Most all members of Congress report back to their constituents with news of particular earmarks they fought for and won on behalf of their districts, but some -- notably Rep. Emanuel Cleaver, D-Mo. -- post all earmark projects that have been requested by constituents. And as the congressman found out this week, this practice leaves the door open to rumors and widespread speculation.
The rumor mill started turning Wednesday afternoon after it was reported that Rep. Cleaver's website listed an astoundingly large earmark request -- $48 billion -- from one constituent hoping to fund a massive anti-poverty/redistribution of wealth project out of his home-based non-profit child care center in Kansas City.
It was this particular request, listed at the tail end of an earmark request spreadsheet posted on Rep. Cleaver's website, which caught the attention of Mike Jensen of the Southeast Missourian. In a column titled "Redistribution on Steroids," Jensen correctly identified the $48 billion request as the "granddaddy of all earmarks."
Proposed by a gentleman named Lamar Mickens, president of the not-for-profit Quality Day Campus, the $48 billion earmark would funnel money into the inner cities to give money to the poor and thereby produce a much larger consumer class to buy the goods and services produced in this country.
Just call this redistribution on steroids. ...
It didn't take long for this unreal story of government-gone-bad to light fire on the blogosphere. A number of conservative bloggers echoed the story, claiming Rep. Cleaver had proposed the earmark request to be appropriated with taxpayer money. But Cleaver's office vehemently denies the report.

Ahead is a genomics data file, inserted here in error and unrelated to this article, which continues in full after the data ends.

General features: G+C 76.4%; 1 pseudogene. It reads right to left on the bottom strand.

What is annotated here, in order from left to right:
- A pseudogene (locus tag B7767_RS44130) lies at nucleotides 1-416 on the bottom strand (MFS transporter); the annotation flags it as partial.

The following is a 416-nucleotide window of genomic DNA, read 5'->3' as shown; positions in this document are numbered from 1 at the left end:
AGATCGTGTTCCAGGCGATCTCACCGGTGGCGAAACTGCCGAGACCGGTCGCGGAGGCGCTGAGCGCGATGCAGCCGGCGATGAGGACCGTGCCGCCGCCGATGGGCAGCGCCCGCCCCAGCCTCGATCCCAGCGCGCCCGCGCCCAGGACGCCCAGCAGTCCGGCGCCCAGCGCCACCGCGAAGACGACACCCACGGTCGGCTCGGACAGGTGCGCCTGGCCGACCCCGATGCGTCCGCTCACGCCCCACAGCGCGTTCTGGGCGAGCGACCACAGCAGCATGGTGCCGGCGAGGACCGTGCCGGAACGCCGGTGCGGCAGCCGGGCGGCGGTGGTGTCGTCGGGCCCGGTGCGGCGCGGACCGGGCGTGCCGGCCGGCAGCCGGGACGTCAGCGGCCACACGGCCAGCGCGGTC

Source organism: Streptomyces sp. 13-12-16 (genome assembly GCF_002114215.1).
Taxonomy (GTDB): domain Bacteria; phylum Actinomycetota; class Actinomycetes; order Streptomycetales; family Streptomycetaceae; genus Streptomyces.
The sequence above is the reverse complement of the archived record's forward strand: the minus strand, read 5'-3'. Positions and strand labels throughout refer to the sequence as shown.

Cleaver's communications director, Danny Rotert, told The Blaze Thursday that the story is a case of the blogosphere run amok and the notion the congressman would ask such an appropriation is ridiculous. According to Rotert, the $48 billion request was posted on the congressman's website in accordance with his commitment to transparency for his constituents.
Indeed, the Wall Street Journal also confirmed with press assistant Mary Petrovic that the earmark request was never given a second thought. "We did not propose it, we do not promote it, and we did not submit it to the House Appropriations Committee," Petrovic said.
Lamar Mickens, the head of the non-profit that made the request, said he wants the money to construct apartments, museums and social services centers in the eastern urban core of Kansas City, but said he did not know if Mr. Cleaver acted on the request. Mr. Cleaver’s office also declined to tell Taxpayers for Common Sense whether the congressman asked for the money.
But after a state newspaper columnist described the earmark as something Mr. Cleaver had “proposed,” a Cleaver spokeswoman said today that he hadn’t done so. “We did not propose it, we do not promote it, and we did not submit it to the House Appropriations Committee,” said Mary Petrovic.
All this is not to say that Congress doesn't have an addiction to earmarks. The omnibus proposal currently up for consideration includes thousands of earmarks worth billions of dollars of taxpayer money. But rest assured, the reported $48 billion earmark from Cleaver's office is not one of them.